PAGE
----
In my honest opinion I do not believe we deserved to win the game, I believe a draw would have been a fair result. But the lads did enough to get the win – and that is all that matters. We will play much better this season and come away with nothing – as we already have in some games. For example, against Fleetwood we looked fantastic. We passed the ball about with great quality and to not get 3 points was hugely disappointing. I guess these things level themselves out.
The decision to play Anyinsah up top seemed to pay dividends. He had a solid game and ran his socks off – which I can’t remember saying about him in the past. Most Gasheads know that he has the talent, but he has rarely showed it in a Rovers shirt. Whether this is due to bad form or a lack of effort is unknown .. most point to the latter. If he can get himself back to his best, he can be like a new signing. Hopefully there is more to come of it.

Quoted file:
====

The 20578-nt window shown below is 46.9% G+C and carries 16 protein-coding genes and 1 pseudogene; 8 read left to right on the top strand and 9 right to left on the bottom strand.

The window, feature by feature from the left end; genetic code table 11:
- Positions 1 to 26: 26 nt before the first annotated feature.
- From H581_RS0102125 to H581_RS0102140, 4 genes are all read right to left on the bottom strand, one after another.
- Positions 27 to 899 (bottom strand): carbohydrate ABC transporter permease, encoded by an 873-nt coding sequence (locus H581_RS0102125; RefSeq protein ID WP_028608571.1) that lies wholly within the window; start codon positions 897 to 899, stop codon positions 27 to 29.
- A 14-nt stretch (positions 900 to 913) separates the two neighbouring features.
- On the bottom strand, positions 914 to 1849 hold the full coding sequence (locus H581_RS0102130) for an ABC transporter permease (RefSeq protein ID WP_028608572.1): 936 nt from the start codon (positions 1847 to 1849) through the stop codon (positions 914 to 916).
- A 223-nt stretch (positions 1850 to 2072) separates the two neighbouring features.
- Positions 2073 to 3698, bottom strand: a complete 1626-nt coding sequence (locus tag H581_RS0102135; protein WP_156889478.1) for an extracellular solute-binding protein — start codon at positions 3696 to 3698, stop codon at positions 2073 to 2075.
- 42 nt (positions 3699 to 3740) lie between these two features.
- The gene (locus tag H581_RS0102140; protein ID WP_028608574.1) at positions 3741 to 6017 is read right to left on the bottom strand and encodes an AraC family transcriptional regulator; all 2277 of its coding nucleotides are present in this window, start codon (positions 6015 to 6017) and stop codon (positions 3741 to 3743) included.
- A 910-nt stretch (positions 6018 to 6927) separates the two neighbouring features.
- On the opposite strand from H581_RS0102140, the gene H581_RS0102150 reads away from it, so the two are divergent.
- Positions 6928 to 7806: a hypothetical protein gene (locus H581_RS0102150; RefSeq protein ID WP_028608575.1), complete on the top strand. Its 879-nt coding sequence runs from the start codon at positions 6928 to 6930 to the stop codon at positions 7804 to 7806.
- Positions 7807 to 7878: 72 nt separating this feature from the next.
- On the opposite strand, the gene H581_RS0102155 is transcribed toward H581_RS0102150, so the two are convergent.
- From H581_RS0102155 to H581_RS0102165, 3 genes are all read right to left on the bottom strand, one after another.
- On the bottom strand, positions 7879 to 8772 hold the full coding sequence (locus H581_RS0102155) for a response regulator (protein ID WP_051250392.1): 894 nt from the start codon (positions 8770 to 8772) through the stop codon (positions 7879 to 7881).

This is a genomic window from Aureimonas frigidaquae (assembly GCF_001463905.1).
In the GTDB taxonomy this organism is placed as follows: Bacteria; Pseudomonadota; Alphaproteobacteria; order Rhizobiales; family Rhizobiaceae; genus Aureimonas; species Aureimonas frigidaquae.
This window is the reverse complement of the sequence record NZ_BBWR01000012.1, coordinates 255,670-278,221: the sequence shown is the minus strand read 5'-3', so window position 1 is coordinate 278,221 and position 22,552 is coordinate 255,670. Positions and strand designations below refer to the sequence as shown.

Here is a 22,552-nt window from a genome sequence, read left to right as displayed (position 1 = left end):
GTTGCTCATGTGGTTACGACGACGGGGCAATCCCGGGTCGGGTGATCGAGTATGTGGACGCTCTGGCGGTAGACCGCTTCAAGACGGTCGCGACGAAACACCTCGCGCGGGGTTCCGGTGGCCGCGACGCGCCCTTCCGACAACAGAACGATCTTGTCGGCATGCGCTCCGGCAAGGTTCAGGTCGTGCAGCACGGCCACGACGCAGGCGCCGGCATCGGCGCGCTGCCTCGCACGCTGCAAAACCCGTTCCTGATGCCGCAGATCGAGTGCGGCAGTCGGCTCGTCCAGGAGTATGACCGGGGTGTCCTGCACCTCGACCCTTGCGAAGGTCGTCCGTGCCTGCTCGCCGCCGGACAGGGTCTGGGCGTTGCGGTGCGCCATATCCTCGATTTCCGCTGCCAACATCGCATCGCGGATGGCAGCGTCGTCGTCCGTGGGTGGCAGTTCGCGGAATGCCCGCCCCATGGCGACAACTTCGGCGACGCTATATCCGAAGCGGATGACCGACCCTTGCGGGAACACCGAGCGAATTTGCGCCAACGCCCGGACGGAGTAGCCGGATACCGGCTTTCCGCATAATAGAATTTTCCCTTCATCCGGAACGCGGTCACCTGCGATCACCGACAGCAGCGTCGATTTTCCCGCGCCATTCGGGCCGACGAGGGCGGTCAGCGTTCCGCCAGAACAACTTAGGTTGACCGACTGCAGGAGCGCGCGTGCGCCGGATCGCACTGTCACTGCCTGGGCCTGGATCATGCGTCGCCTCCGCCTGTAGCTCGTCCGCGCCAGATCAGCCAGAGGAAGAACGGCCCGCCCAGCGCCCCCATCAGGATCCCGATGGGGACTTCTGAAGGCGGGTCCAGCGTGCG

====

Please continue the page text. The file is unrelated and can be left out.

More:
I wrote an article at the beginning of the season highlighting Matt Gill as ‘The Invisible Man’. Matt Gill is currently out injured, but it seems he passed this trait on to Derek Riordan before leaving. The man does not do much wrong, but he also does very little right. Each time he gets the ball, I replay the many goals I have seen him score on YouTube in my mind, and every single time I am left dissapointed. I really hope we can see the real Derek Riordan soon, because if he can be at his best he can score many, many goals in this division.
Glad to go into work on the back of a win today, the weekend always seems much sweeter when The Gas have picked up 3 points. But I can’t help but feel we need to improve if we want to come away with another win any time soon.
On my way to Town’s game with Colchester United last Tuesday I found myself in an unfamiliar place.
No, not Wichelstowe, but in the unusual territory for a Town supporter of feeling quite excited about the forthcoming game.